Lifestyle factors, such as diet, exercise, and sleep, influence many aspects of our physiology, including sperm production. Lifestyle impact and the biology of the human scrotum
The possession of a scrotum to contain the male gonads is a characteristic feature of almost all mammals, and appears to have evolved to allow the testes and epididymis to be exposed to a temperature a few degrees below that of core body temperature. Analysis of cryptorchid patients, and those with varicocele suggest that mild scrotal warming can be detrimental to sperm production, partly by effects on the stem cell population, and partly by effects on later stages of spermatogenesis and sperm maturation. Recent studies on the effects of clothing and lifestyle emphasize that these can also lead to chronically elevated scrotal temperatures. In particular, the wearing of nappies by infants is a cause for concern in this regard. Together all of the evidence indirectly supports the view that lifestyle factors in addition to other genetic and environmental influences could be contributing to the secular trend in declining male reproductive parameters. The challenge will be to provide relevant and targeted experimental results to support or refute the currently circumstantial evidence.
As this article notes, there’s a secular trend in declining male reproductive paramaters (1), including a very large increase in testicular cancers, declining sperm counts, and declining testosterone levels (2). I doubt if many people at all are much aware of these things, especially the rising rate of testicular cancer. In the U.S. alone, “the overall age-related incidence of testicular and germ cell cancer has increased 3.5-fold during the past 60 years.” In Europe, cases of testicular cancer are increasing at an annual rate of from 2 to 5%. Almost sounds like an epidemic to me.
Besides all this, congenital malformations of the male genital tract are increasing.
What could be causing all this? Possibly higher exposure to estrogens. (3) We are exposed to these largely through chemicals in the environment. Quote:
We have proposed that these conditions often may be part of a testicular dysgenesis syndrome (TDS), which may also include poor spermatogenesis and impaired Leydig cell function. According to our current thinking genetic as well as environmental factors must be taken into account. There is strong evidence from experimental animal studies and investigations of wildlife populations that fetal exposure to endocrine disrupters, including phthalates, brominated flame retardants, bisphenol A and PFAS (perfluoralcylated chemicals), can cause TDS like conditions in animals. Humans are exposed to the very same agents through modern lifestyle. (4)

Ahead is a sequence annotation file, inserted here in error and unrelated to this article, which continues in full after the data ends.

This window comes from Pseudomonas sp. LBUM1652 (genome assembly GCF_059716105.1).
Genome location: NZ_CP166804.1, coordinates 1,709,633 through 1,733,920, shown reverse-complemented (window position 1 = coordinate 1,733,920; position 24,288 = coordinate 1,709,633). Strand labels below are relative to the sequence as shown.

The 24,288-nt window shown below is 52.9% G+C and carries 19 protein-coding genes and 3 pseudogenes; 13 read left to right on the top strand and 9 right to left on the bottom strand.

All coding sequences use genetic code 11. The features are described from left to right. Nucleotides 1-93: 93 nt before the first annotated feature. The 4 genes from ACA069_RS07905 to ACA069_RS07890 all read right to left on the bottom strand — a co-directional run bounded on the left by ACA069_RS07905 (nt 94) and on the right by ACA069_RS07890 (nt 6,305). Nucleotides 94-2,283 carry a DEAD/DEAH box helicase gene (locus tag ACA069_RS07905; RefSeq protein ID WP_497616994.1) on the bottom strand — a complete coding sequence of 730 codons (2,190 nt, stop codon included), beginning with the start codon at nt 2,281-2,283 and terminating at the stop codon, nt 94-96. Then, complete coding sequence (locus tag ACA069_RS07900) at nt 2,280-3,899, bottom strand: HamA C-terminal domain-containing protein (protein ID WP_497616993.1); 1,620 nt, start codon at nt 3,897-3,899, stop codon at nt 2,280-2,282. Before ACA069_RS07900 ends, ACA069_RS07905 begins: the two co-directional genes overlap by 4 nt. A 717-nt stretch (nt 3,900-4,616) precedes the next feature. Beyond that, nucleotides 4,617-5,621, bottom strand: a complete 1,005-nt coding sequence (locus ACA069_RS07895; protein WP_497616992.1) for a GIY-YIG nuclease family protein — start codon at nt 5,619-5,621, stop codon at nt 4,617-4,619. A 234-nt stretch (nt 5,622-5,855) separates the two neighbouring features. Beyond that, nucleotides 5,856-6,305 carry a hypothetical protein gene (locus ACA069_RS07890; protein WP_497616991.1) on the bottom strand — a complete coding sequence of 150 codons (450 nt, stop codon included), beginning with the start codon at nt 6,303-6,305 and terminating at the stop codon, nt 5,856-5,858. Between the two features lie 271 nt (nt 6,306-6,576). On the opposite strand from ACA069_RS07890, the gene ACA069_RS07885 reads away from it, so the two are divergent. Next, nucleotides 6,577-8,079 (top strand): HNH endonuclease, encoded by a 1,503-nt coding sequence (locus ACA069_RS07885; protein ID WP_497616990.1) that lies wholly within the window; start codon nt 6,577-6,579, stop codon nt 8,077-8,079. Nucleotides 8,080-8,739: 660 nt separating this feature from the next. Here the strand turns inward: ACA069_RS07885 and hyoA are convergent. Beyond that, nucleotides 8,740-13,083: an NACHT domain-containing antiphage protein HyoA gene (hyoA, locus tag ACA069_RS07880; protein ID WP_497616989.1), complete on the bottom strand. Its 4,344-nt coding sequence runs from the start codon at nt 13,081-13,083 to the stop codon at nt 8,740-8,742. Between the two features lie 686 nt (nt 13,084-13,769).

From the first article above on lifestyle factors and male biology, we have this:
Normal scrotal temperature (the external surface of the scrotum) is approximately 34°C in a normally clothed man walking about or maintaining a loose stance, and it has been estimated that testicular temperature within the scrotum is between 0.1 and 0.6°C higher than this [32,35,36]. Clothing itself appears to contribute about 0.5–1.0°C , compared to being naked. Clothed and sitting down with thighs apart raises scrotal temperature to about 35 C, whereas sitting with thighs together quickly allows scrotal temperature to rise to above 36 C, i.e. to abdominal temperature within the testis . Several studies have now shown that men with predominantly sedentary occupations , or who spend considerable time driving a vehicle [38,39], have higher average scrotal temperatures and consequently lower average sperm production or reduced fertility.
This gives scientific cred to the manosphere observation that a man should not sit with his legs crossed, since it makes him appear less manly and less confident. According to this article, sitting legs crossed may literally make one less of a man, if by that we include measures of sperm production.
Don’t wear skinny jeans, as if you didn’t have reason enough already not to wear them. This also gives new impetus to the use of standing desks.
I’m being perfectly serious about the skinny jeans and these other lifestyle factors. What about the environmental chemicals that may cause declining sperm counts and testosterone, and increased testicular cancer? Perhaps the best thing would be to try to avoid endocrine disrupters:
A wide range of substances, both natural and man-made, are thought to cause endocrine disruption, including pharmaceuticals, dioxin and dioxin-like compounds, polychlorinated biphenyls, DDT and other pesticides, and plasticizers such as bisphenol A. Endocrine disruptors may be found in many everyday products– including plastic bottles, metal food cans, detergents, flame retardants, food, toys, cosmetics, and pesticides.
That means, for one thing, eating real, minimally processed food that does not come in plastic or cans. That goes for drinks too, which usually come in plastic bottles or cans. Drinking bottled water would seem to be counter-productive; get a home water filter for your drinking water. (And make your ice from filtered water too.) Cosmetics, such as deodorants or scents, should probably be considered as suspect until you know otherwise. (My container of unscented deodorant at home says it is “aluminum and paraben free”, and the list of ingredients appears to contain no endocrine disruptors.) Any household or personal product that is scented is suspect as well.
Male reproductive health including lack of cancer, testosterone levels, and sperm counts all go together, so even if you’re not interested in becoming a father, it would pay dividends to be aware of all this and to put avoidance of endocrine disruptors (and skinny jeans) into practice.